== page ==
The Vitamin C and Vitamin A in papaya flesh is good for your bun’s immune system, too. By supporting a healthy immune system, nutritious tropical fruits can help decrease their risk of infection.
Papaya’s benefits are most apparent when comparing it to other commonly used ‘treat foods’. Many of the products sold in pet stores are little more than dyed cornmeal, which is loaded with sugar and lacking in nutrition. Bunnies have sweet teeth , just like us, and they can definitely benefit from picking healthy sweet foods instead of junky ones.
There is a small amount of research that suggests papaya may be helpful in preventing hairballs in rabbits, too. This fruit is rich in digestive enzymes that can help dissolve strands of hair in the gut, making it smaller so that it can more easily maneuver through the gastrointestinal tract. For hairball-fighting benefits, pet parents seem to favor using around a tablespoon of raw papaya meat once or twice a week.
Even though papaya is loaded with antioxidants and beneficial enzymes, rabbits definitely should not eat it in large quantities. Rabbits, unlike some other herbivores, have evolved to eat large quantities of fibrous foods like grass, hay, and leafy greens. As a result, they have very low calorie needs, and they are not well suited to digesting sugary foods—even if that sugar is the fructose found in fresh fruit. Giving your rabbit too much fruit of any kind can cause serious digestive problems.
Things to Consider
Rabbits need fiber in order to keep their digestion running properly, and papaya just doesn’t have enough of it. This sugary fruit can sit inside your bun’s gut for an extended period of time, where it ferments and begins to grow unhealthy bacteria. Gastrointestinal motility problems and bacterial overgrowth can cause serious, even life-threatening complications for your pet. If your bun has soft or runny fecal pellets, or if they begin to refuse food and water, do not give them any fruit. Any rabbit experiencing digestive problems should consume predominantly hay and water.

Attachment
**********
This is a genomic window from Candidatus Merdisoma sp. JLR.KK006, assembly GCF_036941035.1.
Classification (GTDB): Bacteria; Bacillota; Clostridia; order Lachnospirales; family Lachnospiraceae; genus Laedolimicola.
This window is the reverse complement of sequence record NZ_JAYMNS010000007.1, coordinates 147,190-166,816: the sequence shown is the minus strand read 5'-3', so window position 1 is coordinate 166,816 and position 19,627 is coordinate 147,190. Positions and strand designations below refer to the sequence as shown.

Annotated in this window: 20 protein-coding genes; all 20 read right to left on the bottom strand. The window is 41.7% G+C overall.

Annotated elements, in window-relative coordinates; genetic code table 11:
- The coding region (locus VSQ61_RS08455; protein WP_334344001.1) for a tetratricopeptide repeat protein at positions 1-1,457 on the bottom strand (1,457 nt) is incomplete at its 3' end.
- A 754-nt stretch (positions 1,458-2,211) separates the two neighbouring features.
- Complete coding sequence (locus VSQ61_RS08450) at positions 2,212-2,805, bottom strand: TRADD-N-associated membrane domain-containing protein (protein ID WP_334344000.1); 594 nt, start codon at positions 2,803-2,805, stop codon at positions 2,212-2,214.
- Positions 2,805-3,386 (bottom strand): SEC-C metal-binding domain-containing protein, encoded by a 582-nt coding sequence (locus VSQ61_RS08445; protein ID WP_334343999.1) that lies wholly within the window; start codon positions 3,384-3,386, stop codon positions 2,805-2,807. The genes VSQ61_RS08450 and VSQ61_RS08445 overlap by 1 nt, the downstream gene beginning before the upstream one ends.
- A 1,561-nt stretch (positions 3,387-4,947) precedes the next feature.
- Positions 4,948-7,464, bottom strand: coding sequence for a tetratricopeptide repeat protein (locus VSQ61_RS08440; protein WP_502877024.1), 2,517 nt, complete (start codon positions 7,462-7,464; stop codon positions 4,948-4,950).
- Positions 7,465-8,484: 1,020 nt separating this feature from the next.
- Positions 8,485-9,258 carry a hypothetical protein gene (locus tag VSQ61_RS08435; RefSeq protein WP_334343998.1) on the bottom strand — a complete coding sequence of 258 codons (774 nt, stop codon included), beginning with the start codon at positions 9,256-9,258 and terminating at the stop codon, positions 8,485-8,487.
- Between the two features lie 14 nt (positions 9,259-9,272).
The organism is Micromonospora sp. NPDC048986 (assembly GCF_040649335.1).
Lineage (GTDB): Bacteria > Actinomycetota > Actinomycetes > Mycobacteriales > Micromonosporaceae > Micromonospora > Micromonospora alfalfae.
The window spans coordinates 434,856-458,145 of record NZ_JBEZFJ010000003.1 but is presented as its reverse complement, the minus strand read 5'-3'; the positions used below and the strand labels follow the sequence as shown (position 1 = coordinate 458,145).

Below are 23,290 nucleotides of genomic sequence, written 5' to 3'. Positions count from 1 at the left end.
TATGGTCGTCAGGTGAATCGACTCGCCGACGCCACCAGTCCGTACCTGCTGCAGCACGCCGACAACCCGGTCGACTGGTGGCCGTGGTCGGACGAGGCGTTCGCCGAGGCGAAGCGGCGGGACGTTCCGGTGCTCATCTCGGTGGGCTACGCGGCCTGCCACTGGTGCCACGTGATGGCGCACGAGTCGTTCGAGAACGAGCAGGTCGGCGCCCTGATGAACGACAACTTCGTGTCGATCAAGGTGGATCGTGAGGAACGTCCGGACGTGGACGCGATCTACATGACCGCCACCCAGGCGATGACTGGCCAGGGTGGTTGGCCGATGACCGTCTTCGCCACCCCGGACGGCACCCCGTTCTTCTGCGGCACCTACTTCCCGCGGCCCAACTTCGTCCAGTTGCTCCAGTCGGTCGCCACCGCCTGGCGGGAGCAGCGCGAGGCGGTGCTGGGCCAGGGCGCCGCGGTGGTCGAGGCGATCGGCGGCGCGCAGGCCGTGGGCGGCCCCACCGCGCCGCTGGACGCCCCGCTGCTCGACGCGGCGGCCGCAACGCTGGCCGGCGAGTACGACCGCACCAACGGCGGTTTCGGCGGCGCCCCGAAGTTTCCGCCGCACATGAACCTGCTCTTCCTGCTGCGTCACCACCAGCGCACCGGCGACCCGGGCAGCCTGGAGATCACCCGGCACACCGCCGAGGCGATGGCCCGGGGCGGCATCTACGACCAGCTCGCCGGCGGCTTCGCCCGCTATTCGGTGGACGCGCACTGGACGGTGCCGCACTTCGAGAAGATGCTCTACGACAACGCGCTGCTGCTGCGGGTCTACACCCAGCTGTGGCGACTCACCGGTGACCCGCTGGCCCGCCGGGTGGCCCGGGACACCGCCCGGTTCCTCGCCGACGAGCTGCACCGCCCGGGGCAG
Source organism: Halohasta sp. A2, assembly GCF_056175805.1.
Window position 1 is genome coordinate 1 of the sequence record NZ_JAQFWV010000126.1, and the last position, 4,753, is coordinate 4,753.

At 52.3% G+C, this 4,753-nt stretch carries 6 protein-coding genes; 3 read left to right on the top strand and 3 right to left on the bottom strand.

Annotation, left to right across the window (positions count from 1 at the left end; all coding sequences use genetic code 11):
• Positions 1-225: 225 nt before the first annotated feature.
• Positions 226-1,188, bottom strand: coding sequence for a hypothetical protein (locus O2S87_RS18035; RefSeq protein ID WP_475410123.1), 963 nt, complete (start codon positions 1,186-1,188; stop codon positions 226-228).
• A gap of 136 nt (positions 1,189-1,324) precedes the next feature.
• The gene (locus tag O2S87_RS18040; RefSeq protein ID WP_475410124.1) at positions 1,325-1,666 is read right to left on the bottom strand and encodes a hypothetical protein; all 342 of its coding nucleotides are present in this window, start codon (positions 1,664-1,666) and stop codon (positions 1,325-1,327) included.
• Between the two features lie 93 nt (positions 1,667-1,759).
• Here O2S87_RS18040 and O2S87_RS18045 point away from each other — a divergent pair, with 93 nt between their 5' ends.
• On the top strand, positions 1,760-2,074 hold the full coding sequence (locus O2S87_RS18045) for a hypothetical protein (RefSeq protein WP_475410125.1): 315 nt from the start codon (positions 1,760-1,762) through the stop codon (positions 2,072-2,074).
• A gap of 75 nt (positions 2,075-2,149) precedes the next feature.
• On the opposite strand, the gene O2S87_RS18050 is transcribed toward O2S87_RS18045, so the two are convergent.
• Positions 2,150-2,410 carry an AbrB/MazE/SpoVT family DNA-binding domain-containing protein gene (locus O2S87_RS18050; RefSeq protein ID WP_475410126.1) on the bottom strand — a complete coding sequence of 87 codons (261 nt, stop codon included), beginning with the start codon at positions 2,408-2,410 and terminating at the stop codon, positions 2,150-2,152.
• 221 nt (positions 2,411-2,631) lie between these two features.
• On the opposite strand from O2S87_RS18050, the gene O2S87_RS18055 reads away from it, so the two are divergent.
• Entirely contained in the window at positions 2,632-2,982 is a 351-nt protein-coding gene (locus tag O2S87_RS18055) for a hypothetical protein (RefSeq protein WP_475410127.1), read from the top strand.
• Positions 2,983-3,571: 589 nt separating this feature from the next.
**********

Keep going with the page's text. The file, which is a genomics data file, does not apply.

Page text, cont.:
Too much papaya is likely to cause your rabbit to gain weight, too. Thanks to its high sugar content, papaya is more calorically dense than most of the foods rabbits evolved to eat, which makes it very easy for them to eat too much of it. If you make a habit of giving your bun a little too much fruit (whether it’s papaya, apples, or anything else), you may notice the weight creeping on over time.
So, while papaya is a safe and healthy sweet treat for healthy rabbits looking to prevent hairballs and boost their antioxidant intake, it should not make up a large part of their diet. Like any other fruit, papaya should only be used as a treat or a dietary supplement—most rabbits only need a few tablespoons of fruit once or twice a week.